Just that lobbies aggressively for subsidies of corn, soybeans

Just
as the cigarette industry was the public health disaster of the last
generation, the food industry is destroying the public health of the current
generation.  The public health epidemic
of today is rising rates of obesity in America. 
Obesity is defined as having a body mass index (BMI) over 30. In 2016,
35% of men and 40.4% of women were obese, with an additional 33% being
overweight – an astounding number.  People
who are obese have higher rates of heart disease, diabetes, some cancers,
arthritis and Alzheimer’s disease.1  The food industry is a substantial contributor
to the problem –a $1.5 trillion industry that grows, rears, slaughters,
processes, imports, packages and retails most of the food Americans eat.  It is an incredibly powerful industry motivated to increase
shareholder value that lobbies aggressively for subsidies of corn, soybeans and
sugar needed to produce cheap, toxic processed foods and they market the junk
food unashamedly to children.  The food
industry influences what we eat, the food regulatory environment and society’s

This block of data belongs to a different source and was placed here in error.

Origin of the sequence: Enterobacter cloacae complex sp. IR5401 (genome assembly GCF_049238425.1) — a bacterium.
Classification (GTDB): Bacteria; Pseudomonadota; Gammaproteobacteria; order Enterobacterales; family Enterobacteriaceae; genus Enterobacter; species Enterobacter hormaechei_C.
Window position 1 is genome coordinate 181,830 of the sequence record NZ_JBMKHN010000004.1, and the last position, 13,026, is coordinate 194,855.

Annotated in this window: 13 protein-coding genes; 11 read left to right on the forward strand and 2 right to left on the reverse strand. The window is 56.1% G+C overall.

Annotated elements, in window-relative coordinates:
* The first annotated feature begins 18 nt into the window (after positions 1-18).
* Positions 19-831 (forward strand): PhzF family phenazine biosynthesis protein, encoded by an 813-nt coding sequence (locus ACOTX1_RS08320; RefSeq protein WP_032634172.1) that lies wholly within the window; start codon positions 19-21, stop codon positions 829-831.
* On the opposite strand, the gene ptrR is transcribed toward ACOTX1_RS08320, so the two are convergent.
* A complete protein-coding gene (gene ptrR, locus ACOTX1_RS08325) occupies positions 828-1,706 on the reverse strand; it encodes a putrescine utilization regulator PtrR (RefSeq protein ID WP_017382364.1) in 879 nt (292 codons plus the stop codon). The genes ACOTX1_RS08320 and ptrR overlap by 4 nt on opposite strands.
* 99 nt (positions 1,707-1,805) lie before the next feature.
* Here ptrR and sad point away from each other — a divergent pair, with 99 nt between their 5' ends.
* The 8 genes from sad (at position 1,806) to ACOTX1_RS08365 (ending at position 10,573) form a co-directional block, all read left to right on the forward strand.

general health.  This research paper will
highlight how the industry’s lack of ethical standards is destroying American
public health.  It is of urgent concern
because a country full of unhealthy people cannot remain competitive in the
long run. The incidence of asthma, arthritis, and sleep apnea, all
increase with excess weight, as does the risk of several types of cancer.  Our food companies are making our nation sicker
and weaker. 2

1 Fox, Maggie.  America’s
Obesity Epidemic Hits a New High. Retrieved 5 November 2017 at:
https://www.cnbc.com/2016/06/07/americas-obesity-epidemic-hits-a-new-high.html

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2 The Obesity Crisis: Challenge
to the Food Industry. (n.d.). Retrieved December 7, 2017, from
http://www.bing.com/cr?IG=D4F9C52DD0D546529A12A0EA676662D5&CID=3BBC98FC0C3C6EC22DEA93AD0D936FBE&rd=1&h=xZIKmFpxdv-6q3DwMqr6LCGBosEGT7pDTd3XWS2XRgc&v=1&r=http%3a%2f%2fageconsearch.umn.edu%2fbitstream%2f14309%2f1%2ftr03-04.pdf&p=DevEx,5068.1